If DataT is a non-POD class (if it has constructors, or members that have constructors), then this is very, very bad. Just delete that line.

e.g. in the example below, std::vector is a non-POD class. It has constructors/destructors that perform careful memory management. On line #1, this constructor allocates 42 integers.
On line #2, this vector is overwritten with zeros... This is a really bad error. In the best case, maybe your program won't crash right away, and you've simply corrupted the object.
On line #3, we try to use the corrupted object, and this will likely crash.
std::vector<int> myVector(42); // #1
ZeroMemory(&myVector, sizeof(std::vector<int>)); // #2
myVector[12] = 12; // #3

2)
Your other constructor isn't wrong, but it's very inefficient:
/// old
CNode(DataT d)//copying 'd' by value here, means that the input class is copied from it's original location to 'd'
{//hidden here: C++ default-constructs all members
Data = d;//after 'Data' has been default-constructed, then copy d over the top of it
Next = NULL;
Prev = NULL;
}
///new
CNode(const DataT& d) // don't pass 'd' by value, pass by reference to avoid making an extra copy
: Data(d) // instead of default-constructing Data, use a copy-constructor
{
Next = NULL;
Prev = NULL;
}

3) You wrote that constructor above that takes a DataT argument, but don't even use it:
/// old
template <class DataT> CNode<DataT>* CLinkedList<DataT>::Push(DataT *d)
{
CNode<DataT> *pNewNode = new CNode<DataT>;//default constructs 'Data', then uses ZeroMemory over it
NumNodesAllocated++;

pNewNode->Data = *d; // then copies '*d' over 'Data' again

/// new
template <class DataT> CNode<DataT>* CLinkedList<DataT>::Push(const DataT& d)
{
CNode<DataT> *pNewNode = new CNode<DataT>(d)
NumNodesAllocated++;

Other issues:

4) This has no place in a linked list class :-P
It has no impact on your question (whether classes work), but the average user would be surprised to find that the global srand value was being changed whenever they create a linked list.
srand(GetTickCount());
5) Why does CLinkedList inherit from CNode?

6) Your CLinkedList class violates the rule of 3 / rule of 2, which will cause code like below to crash:
{
int value = 42;
myList.Push( &value );

CLinkedList<int> myOtherList = myList; // at the moment, this will perform a shallow copy
//both lists now point to the same nodes!
//when they're destructed, they will both try to delete these same nodes!
}//crash!!! double deletion bug!
You can fix this in two ways:
template <class DataT> class CLinkedList {
private:
//if anyone tries to copy a CLinkedList now, they'll get a compile-time error saying that copying is private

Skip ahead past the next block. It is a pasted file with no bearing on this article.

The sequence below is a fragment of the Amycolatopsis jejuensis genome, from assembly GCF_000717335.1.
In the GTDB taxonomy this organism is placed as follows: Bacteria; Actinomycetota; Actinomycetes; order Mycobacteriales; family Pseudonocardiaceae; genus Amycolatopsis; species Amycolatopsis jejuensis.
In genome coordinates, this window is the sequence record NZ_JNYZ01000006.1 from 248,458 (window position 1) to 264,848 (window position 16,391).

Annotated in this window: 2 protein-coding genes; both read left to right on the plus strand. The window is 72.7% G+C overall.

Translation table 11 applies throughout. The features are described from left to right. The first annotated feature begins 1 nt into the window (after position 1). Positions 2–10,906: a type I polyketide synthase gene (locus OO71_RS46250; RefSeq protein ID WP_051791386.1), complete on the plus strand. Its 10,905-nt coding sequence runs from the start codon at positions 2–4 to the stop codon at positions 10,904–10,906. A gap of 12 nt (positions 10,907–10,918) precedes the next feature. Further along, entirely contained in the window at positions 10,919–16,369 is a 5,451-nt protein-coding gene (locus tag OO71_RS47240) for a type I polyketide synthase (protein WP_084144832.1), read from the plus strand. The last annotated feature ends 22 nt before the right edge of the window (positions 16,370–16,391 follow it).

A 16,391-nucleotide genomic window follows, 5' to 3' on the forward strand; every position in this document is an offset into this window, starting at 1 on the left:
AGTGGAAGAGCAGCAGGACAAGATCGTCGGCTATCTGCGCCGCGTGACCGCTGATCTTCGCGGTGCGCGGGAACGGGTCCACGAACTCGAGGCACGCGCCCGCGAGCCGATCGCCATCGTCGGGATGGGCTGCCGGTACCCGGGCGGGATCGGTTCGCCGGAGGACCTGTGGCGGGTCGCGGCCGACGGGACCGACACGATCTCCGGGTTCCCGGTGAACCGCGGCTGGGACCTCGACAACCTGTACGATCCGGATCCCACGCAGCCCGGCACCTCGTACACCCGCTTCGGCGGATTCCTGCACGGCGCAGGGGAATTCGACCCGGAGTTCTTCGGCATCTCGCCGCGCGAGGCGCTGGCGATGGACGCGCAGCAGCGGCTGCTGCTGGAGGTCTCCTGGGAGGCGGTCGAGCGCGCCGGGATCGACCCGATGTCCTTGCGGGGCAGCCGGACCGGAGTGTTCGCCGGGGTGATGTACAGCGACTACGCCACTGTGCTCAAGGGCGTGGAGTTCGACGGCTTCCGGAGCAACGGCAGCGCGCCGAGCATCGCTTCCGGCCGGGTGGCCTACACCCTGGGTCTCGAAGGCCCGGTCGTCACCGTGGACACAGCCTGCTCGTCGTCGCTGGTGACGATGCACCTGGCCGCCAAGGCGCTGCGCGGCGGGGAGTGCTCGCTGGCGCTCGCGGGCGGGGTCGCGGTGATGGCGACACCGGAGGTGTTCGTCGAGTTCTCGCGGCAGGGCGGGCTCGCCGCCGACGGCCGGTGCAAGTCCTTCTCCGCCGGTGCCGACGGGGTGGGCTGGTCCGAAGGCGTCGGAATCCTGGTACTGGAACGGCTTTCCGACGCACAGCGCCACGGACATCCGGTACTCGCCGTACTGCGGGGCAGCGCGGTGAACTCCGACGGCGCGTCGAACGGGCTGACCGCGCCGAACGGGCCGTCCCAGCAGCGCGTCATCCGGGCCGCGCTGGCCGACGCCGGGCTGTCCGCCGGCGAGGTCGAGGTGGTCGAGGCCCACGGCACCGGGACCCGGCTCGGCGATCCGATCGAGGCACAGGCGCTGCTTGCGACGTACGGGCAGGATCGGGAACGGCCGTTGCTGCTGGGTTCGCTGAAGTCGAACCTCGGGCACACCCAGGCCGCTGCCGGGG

...
B) Implement copying
template <class DataT> class CLinkedList {
...
public:
...
{
First = NULL;
Last  = NULL;
NumNodesAllocated = 0;
*this = otherList;
}
{
Clear();
for each node in otherList //pseudo code
this.Push(node.Data);
}
...

### #1Hodgman

Posted 15 September 2013 - 11:23 PM

1)
ZeroMemory(&Data, sizeof(DataT));
If DataT is a non-POD class (if it has constructors, or members that have constructors), then this is very, very bad. Just delete that line.

e.g. in the example below, std::vector is a non-POD class. It has constructors/destructors that perform careful memory management. On line #1, this constructor allocates 42 integers.
On line #2, this vector is overwritten with zeros... This is a really bad error. In the best case, maybe your program won't crash right away, and you've simply corrupted the object.
On line #3, we try to use the corrupted object, and this will likely crash.
std::vector<int> myVector(42); // #1
ZeroMemory(&myVector, sizeof(std::vector<int>)); // #2
myVector[12] = 12; // #3

2)
Your other constructor isn't wrong, but it's very inefficient:
/// old
CNode(DataT d)//copying 'd' by value here, means that the input class is copied from it's original location to 'd'
{//hidden here: C++ default-constructs all members
Data = d;//after 'Data' has been default-constructed, then copy d over the top of it
Next = NULL;
Prev = NULL;
}
///new
CNode(const DataT& d) // don't pass 'd' by value, pass by reference to avoid making an extra copy
: Data(d) // instead of default-constructing Data, use a copy-constructor
{
Next = NULL;
Prev = NULL;
}
3) This has no place in a linked list class :-P
srand(GetTickCount());

4) You wrote that constructor above that takes a DataT argument, but don't even use it:
/// old
template <class DataT> CNode<DataT>* CLinkedList<DataT>::Push(DataT *d)
{
CNode<DataT> *pNewNode = new CNode<DataT>;//default constructs 'Data', then uses ZeroMemory over it
NumNodesAllocated++;

pNewNode->Data = *d; // the copies '*d' over 'Data' again

/// new
template <class DataT> CNode<DataT>* CLinkedList<DataT>::Push(const DataT& d)
{
CNode<DataT> *pNewNode = new CNode<DataT>(d)
NumNodesAllocated++;